The Teachings of Huang-bo for being a merciless and hilarious attack on sanctimonious and ritualistic Buddhism, displaying the role of sarcasm and wit in spirituality, and generally just shouting "wake up, lazy pretentious idiot" on every page.

Fanged Noumena by Nick Land for diving deeply into amphetaminic insanity thus accurately mirroring the schizophrenia of postmodern capitalism.

The letters of Van Gogh.

Phillip Lopate's personal essays.

Hyperobjects by Timothy Morton.

On the Origins of Consciousness in the Breakdown of the Bicameral Mind by Julian Jaynes.


Three Scientists and their Gods: This book foreshadows the meaning and purpose of science+tech https://www.goodreads.com/book/show/214570.Three_Scientists_...

Scifi: The Three Body problem (https://www.goodreads.com/book/show/20518872-the-three-body-...) for its whole encompassing narrative about human future and some of it will be real (fusion instead of chemical fuel, pulse propulsion and other social consequences)

Ardor: https://www.goodreads.com/book/show/20931250-ardor if you ever wanted to understand ancient indian philosophy. Heavy read, not recommended for fun but more as quest

FoxTales: https://www.goodreads.com/book/show/412167.Foxtales about how software was developed in the midwest free of all the fashion/hipsterism currently in vogue and building a community of users for your software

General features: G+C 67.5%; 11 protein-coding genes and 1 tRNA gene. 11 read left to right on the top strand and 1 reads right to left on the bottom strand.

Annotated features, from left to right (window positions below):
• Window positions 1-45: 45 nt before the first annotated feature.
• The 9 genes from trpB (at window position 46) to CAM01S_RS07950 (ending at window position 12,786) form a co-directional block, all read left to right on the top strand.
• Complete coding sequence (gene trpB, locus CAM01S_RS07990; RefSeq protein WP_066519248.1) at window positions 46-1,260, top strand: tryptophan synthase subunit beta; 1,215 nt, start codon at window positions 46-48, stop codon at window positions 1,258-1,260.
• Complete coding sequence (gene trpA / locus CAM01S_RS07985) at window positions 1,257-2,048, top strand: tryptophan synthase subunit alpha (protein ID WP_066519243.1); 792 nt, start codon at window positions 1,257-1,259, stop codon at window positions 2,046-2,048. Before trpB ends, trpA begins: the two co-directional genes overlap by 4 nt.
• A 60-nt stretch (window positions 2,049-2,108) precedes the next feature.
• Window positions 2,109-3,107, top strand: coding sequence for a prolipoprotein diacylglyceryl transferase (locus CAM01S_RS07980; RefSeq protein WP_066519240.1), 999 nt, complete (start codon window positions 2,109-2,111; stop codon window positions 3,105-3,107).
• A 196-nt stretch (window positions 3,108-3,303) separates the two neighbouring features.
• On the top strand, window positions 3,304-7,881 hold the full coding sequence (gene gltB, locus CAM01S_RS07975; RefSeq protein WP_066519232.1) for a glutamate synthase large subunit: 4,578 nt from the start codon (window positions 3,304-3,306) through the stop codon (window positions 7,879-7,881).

The elements of networking style: If you ever wanted to know the politics of how networking RFCs are made: https://www.goodreads.com/book/show/2298785.The_Elements_of_... and design choices made to build modern day internet

Unwritten Laws of Engineering: https://www.goodreads.com/book/show/13122143-unwritten-laws-... is an old and timeless way detailing what it means to engineer

High Performance Browser Networking: https://www.goodreads.com/book/show/17985198-high-performanc... if you ever wanted to know what happens inside a browser

The Computer and the Brain: https://www.goodreads.com/book/show/358880.The_Computer_and_... where the master compares the machine with our brain

The Grammatical Man: If you ever wanted to know the importance of structure and constraint in everything: https://www.goodreads.com/book/show/722028.Grammatical_Man


The Name of the Wind - For all the reasons mentioned above, is one of my absolute favorite fiction books. Its not just the characters, its Rothfuss' use of language. I've never kept track of so many quotable phrases in a book.